The U.S. Energy Department is reviewing nine applications from companies seeking $4.8 billion in clean-energy loan guarantees, the first since the collapse of Solyndra LLC unleashed an avalanche of Republican criticism.
A Government Accountability Office report today showed applications for eight energy-efficiency and renewable-energy projects valued at $2 billion and a coal gasification plant that can capture carbon-dioxide emissions for $2.8 billion.
The department hasn’t issued a loan or loan guarantee since September 2011 when its authority under a stimulus-financed program expired. Loan guarantees were criticized by Republican lawmakers after Solyndra, a solar-panel maker in California, went bankrupt two years after winning a $535 million U.S. guarantee.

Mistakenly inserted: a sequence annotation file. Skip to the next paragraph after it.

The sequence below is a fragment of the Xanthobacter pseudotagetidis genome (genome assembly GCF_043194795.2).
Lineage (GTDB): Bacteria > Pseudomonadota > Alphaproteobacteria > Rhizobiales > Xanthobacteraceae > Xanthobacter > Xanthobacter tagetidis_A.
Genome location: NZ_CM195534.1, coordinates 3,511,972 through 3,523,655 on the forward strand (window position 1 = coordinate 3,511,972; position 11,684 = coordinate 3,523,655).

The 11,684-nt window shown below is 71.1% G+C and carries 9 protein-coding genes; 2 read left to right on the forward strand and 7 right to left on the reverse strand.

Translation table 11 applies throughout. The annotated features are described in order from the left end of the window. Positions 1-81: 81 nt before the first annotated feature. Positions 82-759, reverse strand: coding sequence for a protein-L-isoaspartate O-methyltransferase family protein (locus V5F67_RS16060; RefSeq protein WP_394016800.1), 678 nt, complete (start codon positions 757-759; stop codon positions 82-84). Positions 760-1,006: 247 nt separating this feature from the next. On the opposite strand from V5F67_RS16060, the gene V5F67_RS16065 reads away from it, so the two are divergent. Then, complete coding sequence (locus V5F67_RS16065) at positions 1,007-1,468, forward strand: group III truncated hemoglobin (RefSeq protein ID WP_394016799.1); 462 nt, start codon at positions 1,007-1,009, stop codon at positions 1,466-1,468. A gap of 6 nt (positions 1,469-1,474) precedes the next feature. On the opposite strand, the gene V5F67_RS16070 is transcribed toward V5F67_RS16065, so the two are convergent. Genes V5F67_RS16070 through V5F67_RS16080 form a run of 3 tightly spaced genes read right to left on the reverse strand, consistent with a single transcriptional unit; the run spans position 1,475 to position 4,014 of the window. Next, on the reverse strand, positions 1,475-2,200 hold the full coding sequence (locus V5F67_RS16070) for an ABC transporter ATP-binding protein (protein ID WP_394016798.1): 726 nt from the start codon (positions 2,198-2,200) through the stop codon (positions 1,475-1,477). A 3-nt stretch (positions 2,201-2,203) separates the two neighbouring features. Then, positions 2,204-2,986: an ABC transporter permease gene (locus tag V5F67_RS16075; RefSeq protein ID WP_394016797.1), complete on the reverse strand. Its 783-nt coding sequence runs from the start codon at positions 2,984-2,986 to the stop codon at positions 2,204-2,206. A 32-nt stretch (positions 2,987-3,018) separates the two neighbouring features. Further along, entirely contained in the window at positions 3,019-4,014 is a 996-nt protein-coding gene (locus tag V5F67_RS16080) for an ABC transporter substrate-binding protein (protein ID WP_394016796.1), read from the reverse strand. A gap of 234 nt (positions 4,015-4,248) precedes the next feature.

The loan program under which Solyndra won its backing delivered a total of $16 billion to 28 companies as part of the 2009 economic stimulus.
Separately, Congress appropriated $170 million in April 2011 to support a new round of guarantees to cutting-edge projects through guarantees.
Of the pending energy-efficiency and renewable-energy initiatives, two are biomass, one is solar generation, three are solar manufacturing and two are wind generation, according to the GAO, which doesn’t identify any of the projects.
The Energy Department declined to give GAO, Congress’s investigative arm, an estimate as to when the projects would gain U.S. backing. Some applicants told auditors that they expected to have the guarantees within the next six months.
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